“Meaning Gao, I assume,” the Domain’s representative noted, with all of a Rrrrtktktkp’ch’s dry wit.
“Among others,” the councillor agreed, defiantly. She was about to offer a sharp retort when Vedreg held up one enormous hand, flanks shaded to indicate resignation.
“The Gaoian representative speaks the truth, the Confederacy is thus obligated to compensate them,” He agreed, having spent several boring days reviewing the law and precedents that applied in this scenario, none of which had contained any help for the Confederacy. “What are the terms requested by the Clans of Gao?” he asked.
“Food supplies, nutritional supplements and medical supplies necessary to support all humans who choose to accept sanctuary on our homeworld, plus appropriate military hardware and assistance to defend our planet from Hunter retaliation,” the councillor replied, having clearly memorised the terms in advance. “An immediate cessation of the information blackout surrounding Earth and the establishment of diplomatic channels so that all stranded humans may directly contact their loved ones. Remunerative compensation to our people equivalent to ten thousand Dominion development credits per human refugee who settles on Gao for longer than two cycles, and a five-cycle waiver on our obligation to commit units to the Celzi conflict.”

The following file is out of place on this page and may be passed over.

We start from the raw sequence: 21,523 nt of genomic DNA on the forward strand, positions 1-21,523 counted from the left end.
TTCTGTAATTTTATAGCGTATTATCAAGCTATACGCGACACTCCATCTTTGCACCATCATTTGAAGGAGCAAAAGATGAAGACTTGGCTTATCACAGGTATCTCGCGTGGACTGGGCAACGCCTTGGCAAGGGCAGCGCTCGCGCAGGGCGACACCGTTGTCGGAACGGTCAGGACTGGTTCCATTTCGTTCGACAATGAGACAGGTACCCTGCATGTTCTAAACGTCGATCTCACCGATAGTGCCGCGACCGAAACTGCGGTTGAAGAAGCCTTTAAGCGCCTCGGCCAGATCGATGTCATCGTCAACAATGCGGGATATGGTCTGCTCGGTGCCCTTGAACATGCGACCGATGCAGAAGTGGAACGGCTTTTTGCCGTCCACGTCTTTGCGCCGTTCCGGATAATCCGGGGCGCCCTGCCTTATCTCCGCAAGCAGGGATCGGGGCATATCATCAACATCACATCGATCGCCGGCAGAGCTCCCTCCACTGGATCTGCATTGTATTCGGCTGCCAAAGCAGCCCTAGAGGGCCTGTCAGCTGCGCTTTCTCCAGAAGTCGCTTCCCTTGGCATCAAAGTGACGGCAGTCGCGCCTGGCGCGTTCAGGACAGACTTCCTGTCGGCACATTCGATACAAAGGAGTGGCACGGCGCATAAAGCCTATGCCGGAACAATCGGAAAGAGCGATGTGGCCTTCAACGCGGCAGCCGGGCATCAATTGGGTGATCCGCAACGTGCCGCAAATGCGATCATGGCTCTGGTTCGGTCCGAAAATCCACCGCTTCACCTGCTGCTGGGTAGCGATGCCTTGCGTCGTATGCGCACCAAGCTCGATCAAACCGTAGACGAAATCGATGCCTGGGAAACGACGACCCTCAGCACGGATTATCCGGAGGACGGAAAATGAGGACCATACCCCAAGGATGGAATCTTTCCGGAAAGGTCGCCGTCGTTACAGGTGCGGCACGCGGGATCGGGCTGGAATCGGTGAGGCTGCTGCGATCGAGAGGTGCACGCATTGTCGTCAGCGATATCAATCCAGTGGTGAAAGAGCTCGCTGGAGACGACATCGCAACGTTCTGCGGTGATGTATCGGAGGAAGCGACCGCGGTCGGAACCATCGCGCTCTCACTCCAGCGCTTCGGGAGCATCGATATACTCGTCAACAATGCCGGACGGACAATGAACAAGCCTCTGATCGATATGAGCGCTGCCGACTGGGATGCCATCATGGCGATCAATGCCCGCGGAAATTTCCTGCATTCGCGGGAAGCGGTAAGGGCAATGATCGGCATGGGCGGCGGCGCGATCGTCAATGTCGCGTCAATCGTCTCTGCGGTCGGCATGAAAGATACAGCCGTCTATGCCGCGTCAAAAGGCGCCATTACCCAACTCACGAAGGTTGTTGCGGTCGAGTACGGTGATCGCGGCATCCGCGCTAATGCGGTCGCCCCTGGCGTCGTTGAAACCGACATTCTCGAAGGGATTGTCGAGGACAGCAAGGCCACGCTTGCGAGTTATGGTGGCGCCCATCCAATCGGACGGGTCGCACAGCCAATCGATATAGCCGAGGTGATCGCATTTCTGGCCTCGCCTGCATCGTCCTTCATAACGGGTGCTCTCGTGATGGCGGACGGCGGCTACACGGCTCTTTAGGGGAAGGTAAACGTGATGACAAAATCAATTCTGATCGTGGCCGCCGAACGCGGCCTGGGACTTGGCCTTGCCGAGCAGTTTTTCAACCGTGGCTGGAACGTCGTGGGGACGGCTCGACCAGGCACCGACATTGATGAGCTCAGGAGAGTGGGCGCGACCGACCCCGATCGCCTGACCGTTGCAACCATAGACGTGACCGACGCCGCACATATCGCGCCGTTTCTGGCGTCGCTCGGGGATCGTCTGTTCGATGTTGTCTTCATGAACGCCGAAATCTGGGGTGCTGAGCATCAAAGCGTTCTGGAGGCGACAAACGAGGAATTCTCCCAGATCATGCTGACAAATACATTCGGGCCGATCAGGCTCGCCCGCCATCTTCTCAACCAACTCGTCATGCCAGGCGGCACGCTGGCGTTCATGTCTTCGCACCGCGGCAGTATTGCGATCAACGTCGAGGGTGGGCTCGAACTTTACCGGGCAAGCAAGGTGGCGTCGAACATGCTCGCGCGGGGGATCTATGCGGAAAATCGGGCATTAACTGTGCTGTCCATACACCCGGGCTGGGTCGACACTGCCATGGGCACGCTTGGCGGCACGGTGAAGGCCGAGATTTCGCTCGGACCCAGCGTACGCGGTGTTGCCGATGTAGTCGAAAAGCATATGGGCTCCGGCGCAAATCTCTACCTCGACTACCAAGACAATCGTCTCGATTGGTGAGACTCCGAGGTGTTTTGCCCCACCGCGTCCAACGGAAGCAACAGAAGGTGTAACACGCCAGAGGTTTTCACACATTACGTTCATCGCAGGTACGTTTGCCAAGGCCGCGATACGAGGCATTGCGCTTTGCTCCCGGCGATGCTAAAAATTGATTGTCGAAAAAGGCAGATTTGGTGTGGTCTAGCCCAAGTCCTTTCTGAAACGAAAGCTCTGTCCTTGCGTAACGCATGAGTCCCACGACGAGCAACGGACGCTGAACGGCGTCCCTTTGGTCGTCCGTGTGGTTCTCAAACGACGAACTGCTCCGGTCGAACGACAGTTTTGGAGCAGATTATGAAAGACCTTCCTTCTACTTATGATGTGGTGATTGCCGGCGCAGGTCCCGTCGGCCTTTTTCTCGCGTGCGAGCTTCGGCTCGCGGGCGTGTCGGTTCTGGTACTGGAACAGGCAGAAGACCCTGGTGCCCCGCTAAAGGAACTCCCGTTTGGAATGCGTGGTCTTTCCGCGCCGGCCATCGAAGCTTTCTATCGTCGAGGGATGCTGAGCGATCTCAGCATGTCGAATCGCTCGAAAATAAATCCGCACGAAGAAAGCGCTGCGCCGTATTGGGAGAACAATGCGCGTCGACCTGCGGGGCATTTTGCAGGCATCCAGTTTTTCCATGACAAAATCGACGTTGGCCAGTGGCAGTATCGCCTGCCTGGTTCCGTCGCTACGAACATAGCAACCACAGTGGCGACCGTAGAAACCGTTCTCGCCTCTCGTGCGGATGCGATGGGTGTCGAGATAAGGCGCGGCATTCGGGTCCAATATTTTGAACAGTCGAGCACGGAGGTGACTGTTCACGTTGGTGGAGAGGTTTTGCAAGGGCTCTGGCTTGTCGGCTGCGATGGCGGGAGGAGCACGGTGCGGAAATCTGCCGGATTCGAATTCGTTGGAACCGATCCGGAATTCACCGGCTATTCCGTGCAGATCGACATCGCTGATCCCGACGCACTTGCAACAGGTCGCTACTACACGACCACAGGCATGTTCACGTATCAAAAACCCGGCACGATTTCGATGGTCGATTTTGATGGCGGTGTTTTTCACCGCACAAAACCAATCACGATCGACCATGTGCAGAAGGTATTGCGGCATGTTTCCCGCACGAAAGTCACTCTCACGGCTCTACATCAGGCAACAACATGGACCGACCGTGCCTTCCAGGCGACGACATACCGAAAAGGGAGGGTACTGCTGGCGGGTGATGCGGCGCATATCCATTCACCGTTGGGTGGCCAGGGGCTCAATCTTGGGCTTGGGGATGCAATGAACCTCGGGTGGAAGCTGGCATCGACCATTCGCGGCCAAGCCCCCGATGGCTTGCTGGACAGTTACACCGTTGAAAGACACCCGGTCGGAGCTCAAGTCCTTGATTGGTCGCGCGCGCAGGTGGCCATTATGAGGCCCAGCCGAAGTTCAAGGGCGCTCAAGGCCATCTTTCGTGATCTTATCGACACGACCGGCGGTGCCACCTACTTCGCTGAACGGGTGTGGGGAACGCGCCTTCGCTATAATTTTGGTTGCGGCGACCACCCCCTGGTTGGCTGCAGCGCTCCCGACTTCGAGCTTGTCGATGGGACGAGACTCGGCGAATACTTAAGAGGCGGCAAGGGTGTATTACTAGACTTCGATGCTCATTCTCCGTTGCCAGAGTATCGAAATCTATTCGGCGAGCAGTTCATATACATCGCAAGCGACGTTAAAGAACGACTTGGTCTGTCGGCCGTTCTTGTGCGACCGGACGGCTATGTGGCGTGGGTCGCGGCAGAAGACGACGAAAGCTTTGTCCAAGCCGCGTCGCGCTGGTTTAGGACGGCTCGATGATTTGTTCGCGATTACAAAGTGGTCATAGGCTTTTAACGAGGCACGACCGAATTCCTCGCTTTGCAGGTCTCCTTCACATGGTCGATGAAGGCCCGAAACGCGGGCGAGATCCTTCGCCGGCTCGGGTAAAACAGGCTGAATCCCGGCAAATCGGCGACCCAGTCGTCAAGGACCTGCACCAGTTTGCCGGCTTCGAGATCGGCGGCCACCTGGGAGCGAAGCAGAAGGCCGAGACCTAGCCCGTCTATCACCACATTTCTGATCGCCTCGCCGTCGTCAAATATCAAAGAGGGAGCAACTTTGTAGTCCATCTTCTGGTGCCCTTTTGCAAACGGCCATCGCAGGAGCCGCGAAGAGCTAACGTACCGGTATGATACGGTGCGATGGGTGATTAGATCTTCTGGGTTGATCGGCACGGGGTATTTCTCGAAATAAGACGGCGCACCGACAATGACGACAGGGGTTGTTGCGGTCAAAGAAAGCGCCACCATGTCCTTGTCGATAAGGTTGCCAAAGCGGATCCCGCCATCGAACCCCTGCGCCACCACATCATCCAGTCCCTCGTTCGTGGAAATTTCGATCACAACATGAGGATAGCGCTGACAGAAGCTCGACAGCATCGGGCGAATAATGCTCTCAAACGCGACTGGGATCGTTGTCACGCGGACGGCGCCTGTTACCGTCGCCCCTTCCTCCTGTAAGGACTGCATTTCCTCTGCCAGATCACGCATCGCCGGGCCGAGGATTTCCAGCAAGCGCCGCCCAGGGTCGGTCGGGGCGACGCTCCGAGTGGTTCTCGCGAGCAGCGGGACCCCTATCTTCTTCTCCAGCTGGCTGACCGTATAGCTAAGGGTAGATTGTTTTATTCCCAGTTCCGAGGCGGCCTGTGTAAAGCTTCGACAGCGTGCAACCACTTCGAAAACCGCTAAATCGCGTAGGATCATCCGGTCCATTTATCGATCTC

“Those last two terms are unacceptable,” the Rauwryhr delegate objected, siding with the Guvnuragnaguvendrugun.
“Excessive, certainly.” Vedreg agreed. “While the Guvnurag have no grounds to appeal the first, second and third terms, my people have the right to negotiate over the penultimate term, and that last one is a matter for the security council.”